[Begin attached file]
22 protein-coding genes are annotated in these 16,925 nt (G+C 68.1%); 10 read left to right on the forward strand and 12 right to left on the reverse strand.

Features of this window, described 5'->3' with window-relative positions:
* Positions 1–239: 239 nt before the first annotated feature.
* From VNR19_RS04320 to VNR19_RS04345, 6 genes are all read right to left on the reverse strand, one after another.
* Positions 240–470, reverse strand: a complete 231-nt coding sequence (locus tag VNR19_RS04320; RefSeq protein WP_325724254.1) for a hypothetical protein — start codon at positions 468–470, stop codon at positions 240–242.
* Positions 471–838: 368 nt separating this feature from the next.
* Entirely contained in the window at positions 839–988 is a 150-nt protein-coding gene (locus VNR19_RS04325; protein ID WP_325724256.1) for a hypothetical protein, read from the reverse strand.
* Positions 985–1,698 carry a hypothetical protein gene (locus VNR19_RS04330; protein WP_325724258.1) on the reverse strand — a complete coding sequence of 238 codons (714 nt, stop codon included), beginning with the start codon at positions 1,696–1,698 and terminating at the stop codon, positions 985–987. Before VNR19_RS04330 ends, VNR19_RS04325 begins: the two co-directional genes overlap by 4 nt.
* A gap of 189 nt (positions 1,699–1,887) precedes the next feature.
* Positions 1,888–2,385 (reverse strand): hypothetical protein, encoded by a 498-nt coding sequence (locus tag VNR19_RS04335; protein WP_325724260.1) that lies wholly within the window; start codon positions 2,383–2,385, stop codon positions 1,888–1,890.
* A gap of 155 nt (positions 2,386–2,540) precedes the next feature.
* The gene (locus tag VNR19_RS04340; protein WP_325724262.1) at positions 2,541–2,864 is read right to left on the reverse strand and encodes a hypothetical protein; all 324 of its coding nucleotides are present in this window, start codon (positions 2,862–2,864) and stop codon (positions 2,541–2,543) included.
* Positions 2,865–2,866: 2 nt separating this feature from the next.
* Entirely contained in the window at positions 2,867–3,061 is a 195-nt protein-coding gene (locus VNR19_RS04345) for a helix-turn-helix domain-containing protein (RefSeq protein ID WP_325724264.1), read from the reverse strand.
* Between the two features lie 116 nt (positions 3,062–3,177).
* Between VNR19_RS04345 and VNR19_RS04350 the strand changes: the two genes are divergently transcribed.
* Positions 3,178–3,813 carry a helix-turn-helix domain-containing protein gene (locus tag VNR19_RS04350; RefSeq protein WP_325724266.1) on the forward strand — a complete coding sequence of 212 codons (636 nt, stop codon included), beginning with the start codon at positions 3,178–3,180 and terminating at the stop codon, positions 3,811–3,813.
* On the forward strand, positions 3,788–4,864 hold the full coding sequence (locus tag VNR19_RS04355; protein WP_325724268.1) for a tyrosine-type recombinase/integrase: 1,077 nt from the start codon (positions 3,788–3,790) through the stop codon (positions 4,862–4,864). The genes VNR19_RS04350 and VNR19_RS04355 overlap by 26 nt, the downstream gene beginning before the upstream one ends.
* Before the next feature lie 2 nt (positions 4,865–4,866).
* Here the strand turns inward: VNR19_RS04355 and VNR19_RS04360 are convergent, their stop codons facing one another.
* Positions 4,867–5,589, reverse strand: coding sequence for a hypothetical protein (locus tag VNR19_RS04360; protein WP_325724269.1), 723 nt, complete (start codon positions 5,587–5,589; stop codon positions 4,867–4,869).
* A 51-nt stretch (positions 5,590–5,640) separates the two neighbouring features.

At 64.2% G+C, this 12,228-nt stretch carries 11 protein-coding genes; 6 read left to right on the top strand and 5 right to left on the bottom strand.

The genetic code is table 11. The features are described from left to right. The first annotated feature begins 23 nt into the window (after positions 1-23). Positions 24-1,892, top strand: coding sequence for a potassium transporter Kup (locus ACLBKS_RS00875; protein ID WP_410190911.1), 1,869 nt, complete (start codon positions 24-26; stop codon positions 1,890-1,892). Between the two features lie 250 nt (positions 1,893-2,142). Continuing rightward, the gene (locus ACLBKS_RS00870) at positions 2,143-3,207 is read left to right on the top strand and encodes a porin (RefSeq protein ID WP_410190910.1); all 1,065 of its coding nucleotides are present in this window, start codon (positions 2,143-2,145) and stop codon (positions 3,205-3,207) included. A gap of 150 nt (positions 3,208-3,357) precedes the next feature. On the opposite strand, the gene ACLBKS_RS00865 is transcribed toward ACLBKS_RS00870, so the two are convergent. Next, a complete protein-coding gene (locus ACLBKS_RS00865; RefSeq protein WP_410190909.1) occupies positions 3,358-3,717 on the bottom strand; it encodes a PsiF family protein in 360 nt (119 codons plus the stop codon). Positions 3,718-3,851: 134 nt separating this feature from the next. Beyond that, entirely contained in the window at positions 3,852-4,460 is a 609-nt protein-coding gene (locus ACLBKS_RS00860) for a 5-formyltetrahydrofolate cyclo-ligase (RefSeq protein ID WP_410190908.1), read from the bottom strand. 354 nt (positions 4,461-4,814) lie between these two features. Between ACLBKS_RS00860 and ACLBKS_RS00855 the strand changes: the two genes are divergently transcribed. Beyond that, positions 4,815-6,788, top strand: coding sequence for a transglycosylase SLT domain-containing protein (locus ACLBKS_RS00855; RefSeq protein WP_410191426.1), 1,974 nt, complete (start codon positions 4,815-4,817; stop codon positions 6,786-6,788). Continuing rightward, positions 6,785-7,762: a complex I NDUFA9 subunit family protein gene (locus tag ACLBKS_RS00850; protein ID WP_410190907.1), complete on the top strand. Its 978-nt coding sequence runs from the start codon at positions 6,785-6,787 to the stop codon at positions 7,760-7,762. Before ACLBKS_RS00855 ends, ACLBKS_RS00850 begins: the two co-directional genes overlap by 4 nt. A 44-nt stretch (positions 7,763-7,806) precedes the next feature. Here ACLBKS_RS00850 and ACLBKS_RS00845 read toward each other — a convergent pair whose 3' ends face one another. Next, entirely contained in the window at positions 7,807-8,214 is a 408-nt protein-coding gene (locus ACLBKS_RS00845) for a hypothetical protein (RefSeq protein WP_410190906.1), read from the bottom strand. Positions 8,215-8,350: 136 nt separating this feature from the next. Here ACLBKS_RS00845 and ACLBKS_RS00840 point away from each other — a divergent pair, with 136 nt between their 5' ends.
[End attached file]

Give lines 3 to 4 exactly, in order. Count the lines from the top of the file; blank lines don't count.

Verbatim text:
* Positions 1–239: 239 nt before the first annotated feature.
* From VNR19_RS04320 to VNR19_RS04345, 6 genes are all read right to left on the reverse strand, one after another.